Westacott to step aside as Australian Grand Prix boss

Andrew Westacott will step aside as CEO of the Australian Grand Prix Corporation

Andrew Westacott will step aside as CEO of the Australian Grand Prix Corporation

Andrew Westacott is set to stand down as Chief Executive Officer of the Australian Grand Prix Corporation.

The announcement comes after news broke that Melbourne had secured a further two-year extension on its Formula 1 contract.

Westacott will remain in his role until after the 2023 Formula 1 Australian Grand Prix after opting not to seek renewal on his own contract, which runs until June 30, 2023.

“It’s been a source of immense pride to be able to work for the Australian Grand Prix Corporation for so many years and to work so closely with the wonderful AGPC team and all those involved in our major events industry, including those at Formula 1 and MotoGP,” Westacott said.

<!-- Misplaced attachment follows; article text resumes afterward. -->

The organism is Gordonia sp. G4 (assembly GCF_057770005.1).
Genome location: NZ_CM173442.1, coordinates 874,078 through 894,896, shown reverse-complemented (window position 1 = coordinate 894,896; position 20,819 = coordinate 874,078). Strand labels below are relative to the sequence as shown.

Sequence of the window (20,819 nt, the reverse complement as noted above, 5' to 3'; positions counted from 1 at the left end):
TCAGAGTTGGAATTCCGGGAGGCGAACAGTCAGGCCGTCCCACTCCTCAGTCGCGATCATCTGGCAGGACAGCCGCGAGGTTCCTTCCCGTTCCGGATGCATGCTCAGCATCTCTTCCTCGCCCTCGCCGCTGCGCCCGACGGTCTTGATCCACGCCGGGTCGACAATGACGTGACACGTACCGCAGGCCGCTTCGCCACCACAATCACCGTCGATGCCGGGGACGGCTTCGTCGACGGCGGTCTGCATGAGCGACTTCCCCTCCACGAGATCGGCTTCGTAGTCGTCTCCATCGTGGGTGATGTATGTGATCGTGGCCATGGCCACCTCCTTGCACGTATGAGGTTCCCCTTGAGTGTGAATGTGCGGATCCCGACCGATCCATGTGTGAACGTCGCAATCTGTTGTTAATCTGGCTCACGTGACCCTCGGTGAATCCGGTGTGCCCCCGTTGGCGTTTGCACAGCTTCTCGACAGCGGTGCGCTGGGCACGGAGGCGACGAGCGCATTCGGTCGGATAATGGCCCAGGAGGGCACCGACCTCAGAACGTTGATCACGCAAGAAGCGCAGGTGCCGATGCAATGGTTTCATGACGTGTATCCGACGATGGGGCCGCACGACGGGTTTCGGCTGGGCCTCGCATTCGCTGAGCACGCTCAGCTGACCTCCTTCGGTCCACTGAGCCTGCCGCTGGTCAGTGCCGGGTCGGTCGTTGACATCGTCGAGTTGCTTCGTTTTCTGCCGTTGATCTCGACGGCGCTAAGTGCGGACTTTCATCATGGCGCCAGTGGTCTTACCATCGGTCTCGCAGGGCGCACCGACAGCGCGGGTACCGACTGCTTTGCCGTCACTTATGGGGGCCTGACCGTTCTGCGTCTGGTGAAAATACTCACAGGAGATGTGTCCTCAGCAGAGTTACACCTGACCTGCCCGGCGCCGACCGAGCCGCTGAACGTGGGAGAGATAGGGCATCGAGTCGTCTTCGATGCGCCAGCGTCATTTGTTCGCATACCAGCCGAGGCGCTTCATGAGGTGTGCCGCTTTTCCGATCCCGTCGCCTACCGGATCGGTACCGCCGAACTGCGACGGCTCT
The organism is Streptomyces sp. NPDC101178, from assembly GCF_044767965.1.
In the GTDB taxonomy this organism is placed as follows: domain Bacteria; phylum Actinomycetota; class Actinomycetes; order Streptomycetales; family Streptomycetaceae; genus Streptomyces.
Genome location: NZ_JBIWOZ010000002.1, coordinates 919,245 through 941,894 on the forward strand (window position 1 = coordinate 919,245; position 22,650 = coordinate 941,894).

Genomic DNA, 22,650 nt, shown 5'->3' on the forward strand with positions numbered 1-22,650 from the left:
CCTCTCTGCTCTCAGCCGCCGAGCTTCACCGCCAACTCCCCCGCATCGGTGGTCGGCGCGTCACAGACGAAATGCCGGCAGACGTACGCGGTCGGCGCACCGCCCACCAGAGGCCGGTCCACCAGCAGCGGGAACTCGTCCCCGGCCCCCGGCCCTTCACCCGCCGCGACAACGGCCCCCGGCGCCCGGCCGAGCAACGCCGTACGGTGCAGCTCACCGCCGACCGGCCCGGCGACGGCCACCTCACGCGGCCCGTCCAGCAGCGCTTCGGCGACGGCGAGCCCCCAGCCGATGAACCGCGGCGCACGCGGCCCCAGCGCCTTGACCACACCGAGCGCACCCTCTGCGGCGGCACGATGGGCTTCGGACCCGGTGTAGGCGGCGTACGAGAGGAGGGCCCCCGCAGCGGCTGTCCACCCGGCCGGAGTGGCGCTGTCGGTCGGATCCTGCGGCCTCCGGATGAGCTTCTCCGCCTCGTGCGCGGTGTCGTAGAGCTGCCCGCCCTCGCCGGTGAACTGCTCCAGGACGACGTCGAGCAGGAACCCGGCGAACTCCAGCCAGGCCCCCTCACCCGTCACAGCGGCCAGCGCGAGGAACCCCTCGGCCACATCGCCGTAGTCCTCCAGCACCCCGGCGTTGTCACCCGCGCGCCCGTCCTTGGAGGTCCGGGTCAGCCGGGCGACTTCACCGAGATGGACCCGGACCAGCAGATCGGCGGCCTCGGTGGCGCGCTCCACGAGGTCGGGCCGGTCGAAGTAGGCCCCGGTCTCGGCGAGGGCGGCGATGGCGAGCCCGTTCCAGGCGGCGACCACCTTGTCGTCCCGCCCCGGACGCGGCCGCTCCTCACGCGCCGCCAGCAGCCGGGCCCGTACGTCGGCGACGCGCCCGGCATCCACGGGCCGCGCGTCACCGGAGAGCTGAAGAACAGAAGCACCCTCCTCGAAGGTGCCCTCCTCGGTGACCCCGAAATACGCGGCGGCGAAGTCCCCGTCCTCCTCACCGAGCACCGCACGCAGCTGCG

“Thirty events, a few cancellations along the way and record-breaking crowds in 2022 have all provided special moments.

“The contrasting years between the start of Covid in 2020 and the way in which we opened Melbourne to the sporting world in 2022 both produced massive memories that I’ll remember forever.”

Paul Little, AGPC Chairman added: “Andrew has led AGPC through a transformative period and is to be commended on his outstanding contribution to motorsport and tourism in Victoria.

“He leaves AGPC positioned for continued global success and I wish him all the very best in his future endeavours.”

Westacott joined the AGPC as General Manager of Operations in 2006 before being named CEO in February 2011.

His decision to step away comes at a time when Formula 1 is arguably in strong health, with its future secured for the next 15 years.

MotoGP holds a contract to continue in Philip Island until 2026 with government support understood to remain strong for that event, too.

The 2023 Formula 1 event takes place on March 30-April 2, with MotoGP to follow on October 19-22.

A replacement for Westacoot has not yet been named, with the process of identifying his successor expected to look both locally and aboard.

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